Jan 15 An American oceanographer who helped
write an international report on climate change has condensed
several of its key findings - such as how choices made today may
shape the future world - into a collection of succinct poems in
the Haiku style.
The poems came to Gregory Johnson, a 20-year veteran of the
National Oceanic and Atmospheric Administration, as he pored
over an executive summary of "Climate Change 2013: The Physical
Science Basis," while holed up in his Seattle home on a recent
weekend with the flu, he said.
"I thought that if I tried distilling these ideas into
haiku, maybe that would help fix them in my mind," said Johnson,
a lead author on the chapter of the report dealing with the
effects of global warming on oceans. "This was not intended for
anything but my own personal consumption."
After penning the poems and painting watercolors
accompanying each of them, Johnson, heartened by feedback from
friends and family, agreed to publish them on the website of the
Sightline Institute, a Seattle-based environmental policy
Several of the haikus highlight the report's findings that
near-term reduction in greenhouse gas emissions would reduce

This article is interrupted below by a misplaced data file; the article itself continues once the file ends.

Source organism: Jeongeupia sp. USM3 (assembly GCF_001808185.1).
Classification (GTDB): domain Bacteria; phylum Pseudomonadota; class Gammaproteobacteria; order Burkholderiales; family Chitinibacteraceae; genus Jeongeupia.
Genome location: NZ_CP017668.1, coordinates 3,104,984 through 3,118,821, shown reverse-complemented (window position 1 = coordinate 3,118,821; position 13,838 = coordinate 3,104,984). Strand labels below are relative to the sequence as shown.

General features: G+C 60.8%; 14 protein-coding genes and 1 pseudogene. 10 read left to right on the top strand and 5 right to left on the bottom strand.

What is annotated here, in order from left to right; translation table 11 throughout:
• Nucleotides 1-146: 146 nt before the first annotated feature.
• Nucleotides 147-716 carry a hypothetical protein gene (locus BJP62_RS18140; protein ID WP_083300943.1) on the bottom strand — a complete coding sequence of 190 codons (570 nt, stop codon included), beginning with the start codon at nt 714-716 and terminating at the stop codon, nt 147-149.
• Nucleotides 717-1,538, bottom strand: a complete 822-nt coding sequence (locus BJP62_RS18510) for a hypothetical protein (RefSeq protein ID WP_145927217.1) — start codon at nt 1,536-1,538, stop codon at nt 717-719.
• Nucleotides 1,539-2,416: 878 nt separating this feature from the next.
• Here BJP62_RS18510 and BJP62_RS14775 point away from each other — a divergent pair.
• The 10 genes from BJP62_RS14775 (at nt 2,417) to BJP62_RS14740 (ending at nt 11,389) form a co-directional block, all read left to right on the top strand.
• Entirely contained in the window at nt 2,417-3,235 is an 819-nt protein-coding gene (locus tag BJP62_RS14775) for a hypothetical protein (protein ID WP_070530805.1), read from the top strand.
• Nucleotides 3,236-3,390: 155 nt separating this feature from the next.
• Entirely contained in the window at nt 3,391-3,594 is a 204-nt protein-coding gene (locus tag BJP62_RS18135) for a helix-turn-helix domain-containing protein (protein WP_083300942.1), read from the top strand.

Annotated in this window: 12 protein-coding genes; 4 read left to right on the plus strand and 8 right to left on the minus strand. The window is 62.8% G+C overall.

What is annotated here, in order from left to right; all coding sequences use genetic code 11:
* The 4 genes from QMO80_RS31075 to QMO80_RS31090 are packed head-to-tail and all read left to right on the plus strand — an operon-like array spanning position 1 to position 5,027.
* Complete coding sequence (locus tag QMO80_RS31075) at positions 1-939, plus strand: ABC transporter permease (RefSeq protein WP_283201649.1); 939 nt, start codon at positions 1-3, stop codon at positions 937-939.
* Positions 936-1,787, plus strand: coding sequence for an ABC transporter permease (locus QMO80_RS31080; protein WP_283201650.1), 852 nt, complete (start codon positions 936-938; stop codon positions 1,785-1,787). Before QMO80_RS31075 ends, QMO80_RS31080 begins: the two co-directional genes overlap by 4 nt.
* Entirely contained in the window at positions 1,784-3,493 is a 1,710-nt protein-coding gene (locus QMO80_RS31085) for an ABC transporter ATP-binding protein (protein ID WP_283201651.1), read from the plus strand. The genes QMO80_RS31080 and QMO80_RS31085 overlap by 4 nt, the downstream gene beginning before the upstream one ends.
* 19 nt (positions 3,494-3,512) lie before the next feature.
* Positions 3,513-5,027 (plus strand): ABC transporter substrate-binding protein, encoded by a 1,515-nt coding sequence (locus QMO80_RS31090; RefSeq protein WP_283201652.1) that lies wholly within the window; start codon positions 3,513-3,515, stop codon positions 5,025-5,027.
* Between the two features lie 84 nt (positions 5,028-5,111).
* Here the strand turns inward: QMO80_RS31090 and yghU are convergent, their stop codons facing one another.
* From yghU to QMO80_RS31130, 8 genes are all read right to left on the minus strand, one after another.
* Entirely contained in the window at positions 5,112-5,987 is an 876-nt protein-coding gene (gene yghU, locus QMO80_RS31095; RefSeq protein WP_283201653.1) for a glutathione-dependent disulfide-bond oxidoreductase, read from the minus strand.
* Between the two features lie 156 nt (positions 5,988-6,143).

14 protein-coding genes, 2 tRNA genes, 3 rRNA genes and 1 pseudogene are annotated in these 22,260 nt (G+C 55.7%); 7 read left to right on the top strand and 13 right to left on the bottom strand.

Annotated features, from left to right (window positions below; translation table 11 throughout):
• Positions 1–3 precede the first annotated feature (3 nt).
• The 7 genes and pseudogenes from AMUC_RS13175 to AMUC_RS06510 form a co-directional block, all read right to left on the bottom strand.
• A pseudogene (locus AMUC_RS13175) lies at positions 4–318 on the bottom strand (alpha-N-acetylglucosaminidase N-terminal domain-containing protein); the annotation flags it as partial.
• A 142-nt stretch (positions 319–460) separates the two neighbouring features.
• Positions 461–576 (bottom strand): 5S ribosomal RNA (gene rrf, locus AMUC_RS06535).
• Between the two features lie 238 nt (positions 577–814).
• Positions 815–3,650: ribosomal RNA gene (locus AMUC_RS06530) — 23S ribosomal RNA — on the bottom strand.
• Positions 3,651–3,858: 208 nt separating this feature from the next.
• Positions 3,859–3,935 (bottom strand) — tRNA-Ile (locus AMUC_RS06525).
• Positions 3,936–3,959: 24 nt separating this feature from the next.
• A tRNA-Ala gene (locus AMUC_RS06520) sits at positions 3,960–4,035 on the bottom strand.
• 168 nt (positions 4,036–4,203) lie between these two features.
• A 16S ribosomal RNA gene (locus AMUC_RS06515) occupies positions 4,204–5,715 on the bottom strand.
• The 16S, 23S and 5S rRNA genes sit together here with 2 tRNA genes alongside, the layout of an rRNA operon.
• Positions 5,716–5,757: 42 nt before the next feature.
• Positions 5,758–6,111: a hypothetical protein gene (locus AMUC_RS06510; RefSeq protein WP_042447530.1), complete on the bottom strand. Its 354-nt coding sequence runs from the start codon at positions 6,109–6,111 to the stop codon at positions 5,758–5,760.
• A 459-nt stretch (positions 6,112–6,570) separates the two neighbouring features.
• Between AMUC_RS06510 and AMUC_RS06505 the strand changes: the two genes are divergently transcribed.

future warming, but that, as one poem concludes, "rising seas
Others deal with regional weather patterns that climate
change is expected to reinforce.
"Wet will get wetter/ and dry drier, since warm air/ carries
more water," reads another of the poems.
Haiku, a sparse Japanese poetry form, consists of three
lines of five, seven and five syllables respectively.
Johnson emphasizes that the haikus represent his own
personal views and not those of NOAA or the international team
of scientists responsible for the report. He was not paid for
the poems' publication, he said.
If the haikus get more people engaged in climate change
issues, he said, that would be reward enough.
"If I could steer a few people to look at the official
summary (of the report) that would be lovely," he said.
(Editing by Cynthia Osterman)